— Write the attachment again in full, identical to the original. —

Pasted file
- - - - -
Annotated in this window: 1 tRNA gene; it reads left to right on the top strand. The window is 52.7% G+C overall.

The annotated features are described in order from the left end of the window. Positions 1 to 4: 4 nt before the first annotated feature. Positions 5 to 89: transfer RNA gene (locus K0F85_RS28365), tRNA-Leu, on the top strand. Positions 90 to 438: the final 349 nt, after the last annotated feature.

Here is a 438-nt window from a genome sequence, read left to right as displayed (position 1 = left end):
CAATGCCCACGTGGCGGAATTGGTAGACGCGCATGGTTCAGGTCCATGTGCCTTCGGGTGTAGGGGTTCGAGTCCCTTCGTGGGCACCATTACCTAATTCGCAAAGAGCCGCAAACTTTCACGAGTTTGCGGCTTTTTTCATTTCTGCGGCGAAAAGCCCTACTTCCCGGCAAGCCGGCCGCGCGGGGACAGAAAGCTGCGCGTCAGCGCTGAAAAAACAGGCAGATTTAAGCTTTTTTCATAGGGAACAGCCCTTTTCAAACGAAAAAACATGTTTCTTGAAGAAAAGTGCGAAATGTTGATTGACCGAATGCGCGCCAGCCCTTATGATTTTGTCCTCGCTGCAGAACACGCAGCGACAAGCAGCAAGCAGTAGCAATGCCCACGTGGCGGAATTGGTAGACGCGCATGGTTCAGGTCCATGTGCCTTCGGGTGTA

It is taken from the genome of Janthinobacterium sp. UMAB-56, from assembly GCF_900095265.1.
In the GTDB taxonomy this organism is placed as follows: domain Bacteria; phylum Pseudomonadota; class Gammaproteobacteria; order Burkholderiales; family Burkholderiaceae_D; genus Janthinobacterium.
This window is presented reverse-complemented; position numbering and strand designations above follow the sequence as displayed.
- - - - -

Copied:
Annotated in this window: 1 tRNA gene; it reads left to right on the top strand. The window is 52.7% G+C overall.

The annotated features are described in order from the left end of the window. Positions 1 to 4: 4 nt before the first annotated feature. Positions 5 to 89: transfer RNA gene (locus K0F85_RS28365), tRNA-Leu, on the top strand. Positions 90 to 438: the final 349 nt, after the last annotated feature.

Here is a 438-nt window from a genome sequence, read left to right as displayed (position 1 = left end):
CAATGCCCACGTGGCGGAATTGGTAGACGCGCATGGTTCAGGTCCATGTGCCTTCGGGTGTAGGGGTTCGAGTCCCTTCGTGGGCACCATTACCTAATTCGCAAAGAGCCGCAAACTTTCACGAGTTTGCGGCTTTTTTCATTTCTGCGGCGAAAAGCCCTACTTCCCGGCAAGCCGGCCGCGCGGGGACAGAAAGCTGCGCGTCAGCGCTGAAAAAACAGGCAGATTTAAGCTTTTTTCATAGGGAACAGCCCTTTTCAAACGAAAAAACATGTTTCTTGAAGAAAAGTGCGAAATGTTGATTGACCGAATGCGCGCCAGCCCTTATGATTTTGTCCTCGCTGCAGAACACGCAGCGACAAGCAGCAAGCAGTAGCAATGCCCACGTGGCGGAATTGGTAGACGCGCATGGTTCAGGTCCATGTGCCTTCGGGTGTA

It is taken from the genome of Janthinobacterium sp. UMAB-56, from assembly GCF_900095265.1.
In the GTDB taxonomy this organism is placed as follows: domain Bacteria; phylum Pseudomonadota; class Gammaproteobacteria; order Burkholderiales; family Burkholderiaceae_D; genus Janthinobacterium.
This window is presented reverse-complemented; position numbering and strand designations above follow the sequence as displayed.